Country Living & Penny Pinching

Getting back to "Little House on the Prairie" living

Tag: animals (page 1 of 2)

Caring for a Preemie Goat

P.O.F. What does it stand for????? Prison of Farming!!!!!!!!!

That is kind of, sort of, maybe, exactly how I felt this last week and a half. With having Bucky born two weeks early he is as slow as they get for goats. Normal kids (goat babies) start standing within hours of delivery, and can nurse off of their mom. This little dude couldn’t put any weight on his back feet for a solid 24 hours. We were holding him up to his mom to try to nurse and his mouth just wasn’t strong enough. So now we were bottle feeding him. Since the goal is to have Dam raised babies, before every bottle feeding I was trying to get him to nurse and then I’d finish him off with a bottle.

Mama kept knocking him down

Mama kept knocking him down

By day two he was standing all on his own and trying to take steps. But he was not fast enough to keep up with mom so here I was chasing the mom with her baby trying to give him a chance to latch on. Yes I could have tied her up but every time I tied her up the cats got curious and would come to see her and the baby. Which meant one mad head butting mama and that is not an ideal situation for nursing either. So chasing her around was what I did.

this was followed by me getting a whole body shock because I reached down to push him off the fence

this was followed by me getting a whole body shock because I reached down to push him off the fence

Day three he could walk!!!! But he was still not very smart. Instead of running away from the electric fence he would run into the fence and that made me even more of a prison to the farm. Any time I heard him squeak we would have to run outside to make sure he was OK. If we had to leave the property I had to lock him in a kennel to make sure that he wouldn’t get electrocuted to death. Which means he couldn’t eat and I had only a couple of hours before needing to come home.

so stinkin' cute

so stinkin’ cute

Day Four-seven he was trying to jump and scratch his ears 🙂 Oh I was one proud mama!!! Everything was starting to get better. He was just too cute.  He was also getting a better chance at nursing but getting the teat in his mouth was still a bit difficult.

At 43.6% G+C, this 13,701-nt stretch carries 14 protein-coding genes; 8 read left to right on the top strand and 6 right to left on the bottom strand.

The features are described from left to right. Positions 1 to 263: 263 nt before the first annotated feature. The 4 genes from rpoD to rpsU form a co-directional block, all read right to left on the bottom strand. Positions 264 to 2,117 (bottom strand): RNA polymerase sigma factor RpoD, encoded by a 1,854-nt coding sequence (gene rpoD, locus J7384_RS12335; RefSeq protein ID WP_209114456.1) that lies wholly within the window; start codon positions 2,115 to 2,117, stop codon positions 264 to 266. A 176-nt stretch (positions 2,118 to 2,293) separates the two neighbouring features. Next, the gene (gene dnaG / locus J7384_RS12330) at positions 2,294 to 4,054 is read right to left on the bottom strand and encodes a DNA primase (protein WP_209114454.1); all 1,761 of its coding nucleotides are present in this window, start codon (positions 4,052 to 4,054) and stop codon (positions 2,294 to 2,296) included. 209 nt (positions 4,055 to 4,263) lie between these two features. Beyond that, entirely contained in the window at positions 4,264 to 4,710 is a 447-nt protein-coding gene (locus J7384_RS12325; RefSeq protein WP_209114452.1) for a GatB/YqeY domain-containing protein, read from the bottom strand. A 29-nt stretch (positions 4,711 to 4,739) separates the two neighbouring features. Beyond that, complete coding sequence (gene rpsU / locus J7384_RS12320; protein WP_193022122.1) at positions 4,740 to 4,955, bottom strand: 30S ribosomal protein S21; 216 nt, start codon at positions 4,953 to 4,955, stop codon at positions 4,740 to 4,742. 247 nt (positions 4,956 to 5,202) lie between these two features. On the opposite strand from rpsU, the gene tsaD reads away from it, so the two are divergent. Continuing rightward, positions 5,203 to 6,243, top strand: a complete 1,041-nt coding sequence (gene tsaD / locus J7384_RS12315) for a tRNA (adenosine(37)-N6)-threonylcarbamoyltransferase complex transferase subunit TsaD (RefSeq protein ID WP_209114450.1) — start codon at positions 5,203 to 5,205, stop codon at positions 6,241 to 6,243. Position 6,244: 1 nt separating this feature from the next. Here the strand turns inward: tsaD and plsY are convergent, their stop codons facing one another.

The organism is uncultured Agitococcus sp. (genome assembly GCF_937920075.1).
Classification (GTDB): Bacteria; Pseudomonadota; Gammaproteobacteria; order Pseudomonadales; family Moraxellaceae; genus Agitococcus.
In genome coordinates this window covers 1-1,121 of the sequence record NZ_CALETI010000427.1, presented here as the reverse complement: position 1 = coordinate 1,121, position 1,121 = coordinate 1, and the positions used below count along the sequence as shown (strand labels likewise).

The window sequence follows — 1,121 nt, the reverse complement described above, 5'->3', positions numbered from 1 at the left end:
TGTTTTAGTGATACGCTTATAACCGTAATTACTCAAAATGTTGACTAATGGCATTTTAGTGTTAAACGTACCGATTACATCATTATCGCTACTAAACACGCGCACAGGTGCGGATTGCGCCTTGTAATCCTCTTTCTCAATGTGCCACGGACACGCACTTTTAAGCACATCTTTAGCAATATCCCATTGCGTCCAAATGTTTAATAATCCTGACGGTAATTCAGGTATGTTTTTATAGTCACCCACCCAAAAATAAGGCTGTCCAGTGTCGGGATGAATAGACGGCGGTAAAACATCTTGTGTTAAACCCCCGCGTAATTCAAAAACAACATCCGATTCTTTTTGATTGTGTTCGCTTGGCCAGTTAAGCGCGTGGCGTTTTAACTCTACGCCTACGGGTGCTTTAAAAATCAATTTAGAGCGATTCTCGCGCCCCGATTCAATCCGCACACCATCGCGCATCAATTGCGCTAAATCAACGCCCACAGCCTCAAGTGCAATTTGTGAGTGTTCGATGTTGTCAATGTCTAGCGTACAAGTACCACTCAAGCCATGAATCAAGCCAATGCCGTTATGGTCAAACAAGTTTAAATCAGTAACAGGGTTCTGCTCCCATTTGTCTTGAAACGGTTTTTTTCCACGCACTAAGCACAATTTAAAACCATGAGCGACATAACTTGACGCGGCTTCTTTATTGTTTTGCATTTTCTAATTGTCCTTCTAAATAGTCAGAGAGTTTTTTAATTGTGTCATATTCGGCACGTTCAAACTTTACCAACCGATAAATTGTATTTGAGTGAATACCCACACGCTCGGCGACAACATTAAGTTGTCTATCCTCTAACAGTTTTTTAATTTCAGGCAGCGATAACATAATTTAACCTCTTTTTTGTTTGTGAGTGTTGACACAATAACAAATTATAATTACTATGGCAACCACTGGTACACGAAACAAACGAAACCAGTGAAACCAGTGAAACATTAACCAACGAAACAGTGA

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a Rubbermaid tote with a blanket draped over it and he calls it home

Day Eight he is running!!!!!! He is eating all by himself 🙂 I am no longer such a prisoner of farming!!!! 😛 Bucky is also getting better and respects the electric netting now, no more worrying every time I hear him touch it. He will go back to his little cave when he is tired and his mama and the other almost mama will lay next to him and they all cuddle.

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storing, filtering and warming the milk

Since this was not a normal delivery for Incantation her body did not get a chance to produce the milk supply we were hoping for. In order to try to increase her supply I am milking her every three to four hours. So far I do not feel like her supply has increased at all 🙁 Only time will tell and hopefully Bucky and I can get her to start producing way more milk.

Little wanted so badly to be with Bucky haha kept giving kisses and hugs

Little wanted so badly to be with Bucky haha kept giving kisses and hugs

Now I chose this life, I really did. I knew that this bottle feeding was not going to last forever (well at least I hoped haha) Honestly I am becoming such a home body up here on the mountain that I really didn’t mind not going anywhere. Also I now know that if I ever want people to come visit me, I just need to get baby goats! I had so many visitors within the first three days of his life that I felt like I was hosting an open house. Unfortunately my house wasn’t clean and I constantly smelled like milk and goat and I didn’t have any good appetizers haha but it was all fun. It’s like having a human baby 😛

The next babies are due at the end of February so mid February I will become another prisoner of farming until those babies get here and are up and healthy!

Ta-ta for now 🙂 Have a great day and have you ever become a prisoner of something?

 

First Dairy Goat Kidding (birth)

Seriously! Last Saturday, January 17th, as I was going to write a post on what a birthing kit should have in it for a dairy goat I discovered quite a few things. ***remember this was going to be my first ever goat delivery***

  1. I felt seriously unprepared for everything that could go wrong 95% of births go uneventful, 5% need assistance, I just knew we would fall into the 5% category.
  2. I have good friends who walk me through everything and assure me that everything will be OK 😀